How Do I Test Backups?

I do backups of my data using Windows but it’s not maybe as retrievable as I would like it to be. I don’t know exactly how to test backups to know whether they’re really there. It says they are but are they? I’ve had to use the system image to restore function once when my computer became infected with something. I basically just transferred the system image back to my C drive and it solved all my problems. I must say I’m thankful to you for strongly encouraging everyone to do backups. I can’t tell you how many friends and family have lost stuff – everything – because of not backing up. Pictures, important data. Loss of pictures seems to be the most heartbreaking.

Yeah, I hear those heartbreaking stories all the time, and yes, it is indeed one of the reasons that I talk so much about backing up.

Your concern about not knowing whether the backups are there or not is actually very common, as is the desire to test backups. It’s so common that I include a chapter about it in each of my books about backing up with specific tools.

Let’s review how you can get a little bit of confidence that what you have will be there when you need it.

Read moreHow Do I Test Backups?

How to create a backup image using Macrium Reflect Free

Download the video: free-quick-640x360_512kbps.mp4.

Download or watch in HD:

One of the common questions I get after talking about image backups is “Great – how do I make one?”

There are many ways and tools with which to make image backups. Detailed instructions will vary, of course, depending on exactly which tool you want to use.

In the brief video linked above, I’m going to show you the steps to create an image backup using Macrium Reflect’s free edition (there’s a link to the transcript of the video at the end of this post). This isn’t meant to be an exhaustive how-to, but rather a very quick demonstration of just how easy it can be to create an image backup.  As brief and simple as it is, it’s possible that this may be all you need to create your own backup image.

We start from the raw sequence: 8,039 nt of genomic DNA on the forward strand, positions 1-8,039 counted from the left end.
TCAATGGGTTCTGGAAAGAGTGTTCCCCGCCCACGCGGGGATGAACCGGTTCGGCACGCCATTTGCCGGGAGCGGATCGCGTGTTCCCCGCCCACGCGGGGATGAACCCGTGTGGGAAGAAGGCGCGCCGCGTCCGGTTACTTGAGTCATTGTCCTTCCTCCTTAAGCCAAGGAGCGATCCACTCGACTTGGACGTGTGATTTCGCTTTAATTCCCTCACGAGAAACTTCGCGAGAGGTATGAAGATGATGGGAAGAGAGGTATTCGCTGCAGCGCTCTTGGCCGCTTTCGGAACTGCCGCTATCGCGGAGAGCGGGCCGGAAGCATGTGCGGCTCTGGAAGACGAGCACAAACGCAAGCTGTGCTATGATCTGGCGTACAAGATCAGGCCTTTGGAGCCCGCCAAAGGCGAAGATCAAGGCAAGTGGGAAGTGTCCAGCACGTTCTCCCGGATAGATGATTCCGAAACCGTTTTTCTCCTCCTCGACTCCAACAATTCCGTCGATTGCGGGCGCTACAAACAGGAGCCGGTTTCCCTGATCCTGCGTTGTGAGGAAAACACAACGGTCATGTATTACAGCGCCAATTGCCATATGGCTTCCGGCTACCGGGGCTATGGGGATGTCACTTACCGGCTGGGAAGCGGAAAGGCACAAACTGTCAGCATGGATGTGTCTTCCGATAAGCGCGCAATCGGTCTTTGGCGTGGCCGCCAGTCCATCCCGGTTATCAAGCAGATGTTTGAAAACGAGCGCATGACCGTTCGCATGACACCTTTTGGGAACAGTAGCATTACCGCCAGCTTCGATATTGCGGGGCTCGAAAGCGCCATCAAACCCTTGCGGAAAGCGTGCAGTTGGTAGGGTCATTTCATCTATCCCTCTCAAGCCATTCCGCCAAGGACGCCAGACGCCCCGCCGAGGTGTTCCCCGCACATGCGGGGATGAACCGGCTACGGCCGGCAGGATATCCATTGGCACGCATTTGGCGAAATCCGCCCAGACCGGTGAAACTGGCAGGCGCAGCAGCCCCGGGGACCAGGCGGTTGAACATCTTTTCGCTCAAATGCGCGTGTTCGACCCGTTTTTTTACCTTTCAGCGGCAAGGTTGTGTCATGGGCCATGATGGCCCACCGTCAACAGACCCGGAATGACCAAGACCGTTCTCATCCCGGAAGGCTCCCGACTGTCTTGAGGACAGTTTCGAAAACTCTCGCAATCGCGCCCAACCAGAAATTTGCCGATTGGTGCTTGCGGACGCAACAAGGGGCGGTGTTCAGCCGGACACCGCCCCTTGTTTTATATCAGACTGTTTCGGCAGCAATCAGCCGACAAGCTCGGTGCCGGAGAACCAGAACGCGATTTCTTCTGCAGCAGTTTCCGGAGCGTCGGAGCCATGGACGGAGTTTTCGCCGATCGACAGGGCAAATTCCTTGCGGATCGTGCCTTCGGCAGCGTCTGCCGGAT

Read moreHow to create a backup image using Macrium Reflect Free

What do I do if my system asks for a installation disk and I don’t have one?

I have a desktop computer with Windows 7 pre-installed. It won’t startup. It’s asking me for the installation disk which I don’t have. Can I buy that somewhere? Do I have to buy Windows 7 and install that or can I just buy Windows 8.1 and install that?

There are a few things you can try. I’ll list those, as well as one technique that will let you avoid this problem completely in the future.

Read moreWhat do I do if my system asks for a installation disk and I don’t have one?

How I Deal With Inexplicable Change

Something I’ve said for a long time is that your approach to change – particularly change that’s out of your control – is one of the biggest factors that will determine just how successful you are at using technology. The better you can handle change, the happier you’ll be. I’m absolutely convinced of it.

Note that I’m not saying you need to like all change. Not all change is good.

I’m currently working on my next book, Saved! Backing Up with Windows 8 Backup, and I’m running into some changes that are so incomprehensible it’s making me think “WTH Microsoft?!”

Let me explain how I avoid ulcers in this ever-changing world of technology.

Read moreHow I Deal With Inexplicable Change

Will Backing Up My Computer Back Up My Email?


I’m currently preparing to back up my computer for the first time and I’m unsure of the answer to the following question. If I do either a system image or a regular backup of my Windows 7 computer, will my Outlook emails also be included in the backup or do I have to first back up the emails to a PST file; do the backup and then import the emails back if I ever need to restore the system? In checking the Microsoft site and two other searches, the only answers I find are “…..will backup all files, programs, etc….” and no mention about emails. I hate to assume that the emails will be backed up only to find that they aren’t after spending the time to do it.

This is an awesome question and the answer’s actually somewhat frustrating.

Your email may or may not be backed up! It really depends on exactly where your email lives. Once we know that, then we can make some more helpful statements.

Read moreWill Backing Up My Computer Back Up My Email?

Why would scanning a disk be quick, but just a file on it be slow?